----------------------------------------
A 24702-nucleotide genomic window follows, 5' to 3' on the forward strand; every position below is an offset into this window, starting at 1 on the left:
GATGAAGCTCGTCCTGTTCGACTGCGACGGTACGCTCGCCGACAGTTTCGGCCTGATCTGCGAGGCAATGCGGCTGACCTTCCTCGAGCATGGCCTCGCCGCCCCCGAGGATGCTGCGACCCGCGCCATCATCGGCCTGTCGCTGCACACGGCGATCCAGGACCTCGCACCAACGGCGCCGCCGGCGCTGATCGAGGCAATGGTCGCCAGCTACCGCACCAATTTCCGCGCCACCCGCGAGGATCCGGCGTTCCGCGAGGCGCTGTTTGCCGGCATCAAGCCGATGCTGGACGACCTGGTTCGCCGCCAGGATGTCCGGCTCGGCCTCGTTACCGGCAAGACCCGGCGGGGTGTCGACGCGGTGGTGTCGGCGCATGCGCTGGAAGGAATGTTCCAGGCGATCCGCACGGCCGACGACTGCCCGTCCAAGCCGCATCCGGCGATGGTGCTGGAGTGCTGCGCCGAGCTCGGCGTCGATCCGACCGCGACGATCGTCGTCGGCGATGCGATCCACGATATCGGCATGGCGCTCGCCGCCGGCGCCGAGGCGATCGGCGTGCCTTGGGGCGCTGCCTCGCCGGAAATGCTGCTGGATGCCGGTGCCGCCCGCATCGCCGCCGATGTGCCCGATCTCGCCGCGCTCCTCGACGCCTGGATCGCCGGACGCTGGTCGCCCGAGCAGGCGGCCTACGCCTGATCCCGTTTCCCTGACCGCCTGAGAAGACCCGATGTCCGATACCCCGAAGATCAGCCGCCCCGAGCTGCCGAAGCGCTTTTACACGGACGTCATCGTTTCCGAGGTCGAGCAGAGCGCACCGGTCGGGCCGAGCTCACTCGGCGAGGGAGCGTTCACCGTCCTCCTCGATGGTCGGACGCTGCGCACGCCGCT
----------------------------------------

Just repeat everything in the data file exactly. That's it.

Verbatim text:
A 24702-nucleotide genomic window follows, 5' to 3' on the forward strand; every position below is an offset into this window, starting at 1 on the left:
GATGAAGCTCGTCCTGTTCGACTGCGACGGTACGCTCGCCGACAGTTTCGGCCTGATCTGCGAGGCAATGCGGCTGACCTTCCTCGAGCATGGCCTCGCCGCCCCCGAGGATGCTGCGACCCGCGCCATCATCGGCCTGTCGCTGCACACGGCGATCCAGGACCTCGCACCAACGGCGCCGCCGGCGCTGATCGAGGCAATGGTCGCCAGCTACCGCACCAATTTCCGCGCCACCCGCGAGGATCCGGCGTTCCGCGAGGCGCTGTTTGCCGGCATCAAGCCGATGCTGGACGACCTGGTTCGCCGCCAGGATGTCCGGCTCGGCCTCGTTACCGGCAAGACCCGGCGGGGTGTCGACGCGGTGGTGTCGGCGCATGCGCTGGAAGGAATGTTCCAGGCGATCCGCACGGCCGACGACTGCCCGTCCAAGCCGCATCCGGCGATGGTGCTGGAGTGCTGCGCCGAGCTCGGCGTCGATCCGACCGCGACGATCGTCGTCGGCGATGCGATCCACGATATCGGCATGGCGCTCGCCGCCGGCGCCGAGGCGATCGGCGTGCCTTGGGGCGCTGCCTCGCCGGAAATGCTGCTGGATGCCGGTGCCGCCCGCATCGCCGCCGATGTGCCCGATCTCGCCGCGCTCCTCGACGCCTGGATCGCCGGACGCTGGTCGCCCGAGCAGGCGGCCTACGCCTGATCCCGTTTCCCTGACCGCCTGAGAAGACCCGATGTCCGATACCCCGAAGATCAGCCGCCCCGAGCTGCCGAAGCGCTTTTACACGGACGTCATCGTTTCCGAGGTCGAGCAGAGCGCACCGGTCGGGCCGAGCTCACTCGGCGAGGGAGCGTTCACCGTCCTCCTCGATGGTCGGACGCTGCGCACGCCGCT